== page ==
In the eyes of the foreigners, Barbados has it all – exquisite nightlife, superb beaches and an interesting, welcoming population. Many come here to visit the country, yet only the residents can understand the real meaning of its sovereignty. This incredible independent country only spreads on 432 sq. km, and it is positioned on the western side of the Atlantic. Its overall population is estimated at 230,000 people, and due to its reduced size, Barbados is a small country with too many people in it, 660 per sq. km.

Who wouldn’t want to live in Barbados since it is considered the 51st wealthiest country in the world after GDP (gross domestic product). Its economy is doing pretty well, and the overall standard of living is medium to high. The World Bank says that Barbados is positioned on 66th place with the highest economies in the world; in 2012, a related study revealed that only 20% of the residents live in poverty and 10% don’t have food and shelter.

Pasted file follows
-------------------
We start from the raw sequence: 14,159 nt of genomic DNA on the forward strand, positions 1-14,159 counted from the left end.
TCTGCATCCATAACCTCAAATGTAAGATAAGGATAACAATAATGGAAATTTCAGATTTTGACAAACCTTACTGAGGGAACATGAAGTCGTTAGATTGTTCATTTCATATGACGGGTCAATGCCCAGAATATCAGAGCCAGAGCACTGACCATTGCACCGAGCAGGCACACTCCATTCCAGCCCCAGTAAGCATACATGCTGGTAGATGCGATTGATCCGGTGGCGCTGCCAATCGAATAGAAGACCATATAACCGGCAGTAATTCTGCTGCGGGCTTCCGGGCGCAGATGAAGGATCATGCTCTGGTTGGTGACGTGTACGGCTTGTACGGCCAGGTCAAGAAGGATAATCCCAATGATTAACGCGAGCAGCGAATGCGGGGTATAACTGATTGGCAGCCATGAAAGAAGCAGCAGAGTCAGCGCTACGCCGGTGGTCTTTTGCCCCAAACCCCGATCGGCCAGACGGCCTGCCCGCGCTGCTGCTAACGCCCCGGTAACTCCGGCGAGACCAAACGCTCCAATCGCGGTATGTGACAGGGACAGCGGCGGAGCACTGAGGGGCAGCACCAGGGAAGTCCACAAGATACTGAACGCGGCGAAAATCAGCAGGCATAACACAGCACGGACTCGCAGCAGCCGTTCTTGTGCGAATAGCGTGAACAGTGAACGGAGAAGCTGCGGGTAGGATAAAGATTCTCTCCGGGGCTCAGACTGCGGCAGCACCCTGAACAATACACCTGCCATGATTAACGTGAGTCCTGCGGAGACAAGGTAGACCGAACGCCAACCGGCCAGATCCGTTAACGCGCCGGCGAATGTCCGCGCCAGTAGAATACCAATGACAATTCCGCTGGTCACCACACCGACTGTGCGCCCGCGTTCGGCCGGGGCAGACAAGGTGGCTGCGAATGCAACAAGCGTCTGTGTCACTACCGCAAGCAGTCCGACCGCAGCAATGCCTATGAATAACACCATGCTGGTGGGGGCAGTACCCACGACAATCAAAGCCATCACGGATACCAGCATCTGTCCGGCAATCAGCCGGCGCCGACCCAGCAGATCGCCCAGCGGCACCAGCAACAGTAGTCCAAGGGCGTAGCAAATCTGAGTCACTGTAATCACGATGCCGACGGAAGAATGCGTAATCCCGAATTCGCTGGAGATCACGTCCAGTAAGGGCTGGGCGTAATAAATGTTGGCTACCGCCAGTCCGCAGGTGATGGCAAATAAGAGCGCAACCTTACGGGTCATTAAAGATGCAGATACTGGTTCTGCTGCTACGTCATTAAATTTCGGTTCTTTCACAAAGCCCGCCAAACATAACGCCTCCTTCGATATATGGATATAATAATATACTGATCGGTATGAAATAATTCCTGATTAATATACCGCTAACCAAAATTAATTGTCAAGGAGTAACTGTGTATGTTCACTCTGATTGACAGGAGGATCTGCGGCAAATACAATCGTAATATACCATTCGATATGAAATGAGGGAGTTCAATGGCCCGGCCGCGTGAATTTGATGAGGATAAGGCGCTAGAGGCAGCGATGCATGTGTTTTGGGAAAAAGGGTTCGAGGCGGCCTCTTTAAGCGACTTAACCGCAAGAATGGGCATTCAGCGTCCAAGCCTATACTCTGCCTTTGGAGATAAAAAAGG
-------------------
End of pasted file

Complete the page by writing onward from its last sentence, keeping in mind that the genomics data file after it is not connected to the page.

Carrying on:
Barbados’s growth in population is 0.33%. Even though there are locals who choose to immigrate to English-speaking countries, Barbados still remains a crowded country with a lot of people. As far as the communities are concerned, the majority is dominated by the Afro-Caribbean; the rest are Indo-Guyanese, Euro-Bajans, Chinese-Barbadians, Lebanese, Syrians, and Jewish.

There’s no doubt that the Earth is an extremely crowded place to live in. While some countries are remote and impossible to reside in because of unbearable weather conditions, others are too crowded and over-packed with people. As opposite to larger countries in which overpopulation leads to poverty and starvation, smaller ones are doing pretty well now, but will have to endure serious issues later on.


Because of their small size, at some point there will be no room for more people, and riots will began economies will crash and governments will have to impose some very strict regulations. That won’t happen right now, but it may in 20, 30 or 50 years from now.